“Socialism or barbarism?” The question animates and enshrouds today’s reinvigorated American left.
In 1971, the political-action arm of the American Quaker movement, the American Friends Service Committee, published its report on the state of crime and punishment in America.
Every prison and jail in Virginia has a series of cells used for solitary confinement.
This is the story of two court cases that have captured the American imagination, and of the dangerously misunderstood American institution at the heart of each case: the local jail.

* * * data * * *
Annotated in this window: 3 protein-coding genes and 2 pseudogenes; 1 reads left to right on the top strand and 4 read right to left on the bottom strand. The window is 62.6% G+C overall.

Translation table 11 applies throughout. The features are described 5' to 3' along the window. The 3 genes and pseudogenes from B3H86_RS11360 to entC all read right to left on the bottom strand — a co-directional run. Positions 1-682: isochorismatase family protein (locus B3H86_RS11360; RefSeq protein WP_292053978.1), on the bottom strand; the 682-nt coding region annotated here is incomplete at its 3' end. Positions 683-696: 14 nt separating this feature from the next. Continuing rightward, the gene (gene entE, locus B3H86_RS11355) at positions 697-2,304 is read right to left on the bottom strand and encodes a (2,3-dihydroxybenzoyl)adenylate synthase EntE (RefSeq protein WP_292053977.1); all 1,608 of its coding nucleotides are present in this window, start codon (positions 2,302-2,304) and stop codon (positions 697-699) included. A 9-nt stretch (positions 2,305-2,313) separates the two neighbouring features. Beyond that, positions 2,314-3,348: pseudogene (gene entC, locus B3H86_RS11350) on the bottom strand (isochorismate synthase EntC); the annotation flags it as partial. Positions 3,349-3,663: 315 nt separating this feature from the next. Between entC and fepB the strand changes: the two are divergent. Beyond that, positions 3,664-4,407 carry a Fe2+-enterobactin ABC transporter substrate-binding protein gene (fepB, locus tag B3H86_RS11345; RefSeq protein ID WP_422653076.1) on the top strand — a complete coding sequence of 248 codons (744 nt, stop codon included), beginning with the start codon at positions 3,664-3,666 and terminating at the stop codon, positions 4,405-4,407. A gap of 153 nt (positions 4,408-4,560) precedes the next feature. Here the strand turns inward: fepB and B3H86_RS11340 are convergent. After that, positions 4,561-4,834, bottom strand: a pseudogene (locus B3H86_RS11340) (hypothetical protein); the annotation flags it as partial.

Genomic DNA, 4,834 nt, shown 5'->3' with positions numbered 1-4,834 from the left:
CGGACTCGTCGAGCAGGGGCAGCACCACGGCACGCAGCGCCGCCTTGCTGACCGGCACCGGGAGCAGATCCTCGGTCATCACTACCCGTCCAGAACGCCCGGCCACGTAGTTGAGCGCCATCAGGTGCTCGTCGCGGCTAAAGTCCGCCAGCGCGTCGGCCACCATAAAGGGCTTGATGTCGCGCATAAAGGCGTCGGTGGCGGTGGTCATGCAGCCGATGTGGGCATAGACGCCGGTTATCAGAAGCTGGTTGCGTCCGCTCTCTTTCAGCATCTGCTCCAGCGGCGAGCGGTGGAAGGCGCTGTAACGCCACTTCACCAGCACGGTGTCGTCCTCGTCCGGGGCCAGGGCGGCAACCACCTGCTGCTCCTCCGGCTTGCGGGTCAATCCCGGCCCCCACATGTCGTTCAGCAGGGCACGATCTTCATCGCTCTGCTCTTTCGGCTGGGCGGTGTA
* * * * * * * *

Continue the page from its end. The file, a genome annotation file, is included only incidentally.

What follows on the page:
On Hazen Street and 19th Avenue in Queens, there is a traffic light that sits to the left of the Rikers Island entrance post.
James Forman, Jr. is a professor of law at Yale Law School and author of the 2018 Pulitzer Prize-winning book, Locking Up Our Own: Crime and Punishment in Black America, a detailed history of how well-meaning but misguided black civic leaders and elected officials unwittingly contributed to building the system of mass incarceration in America.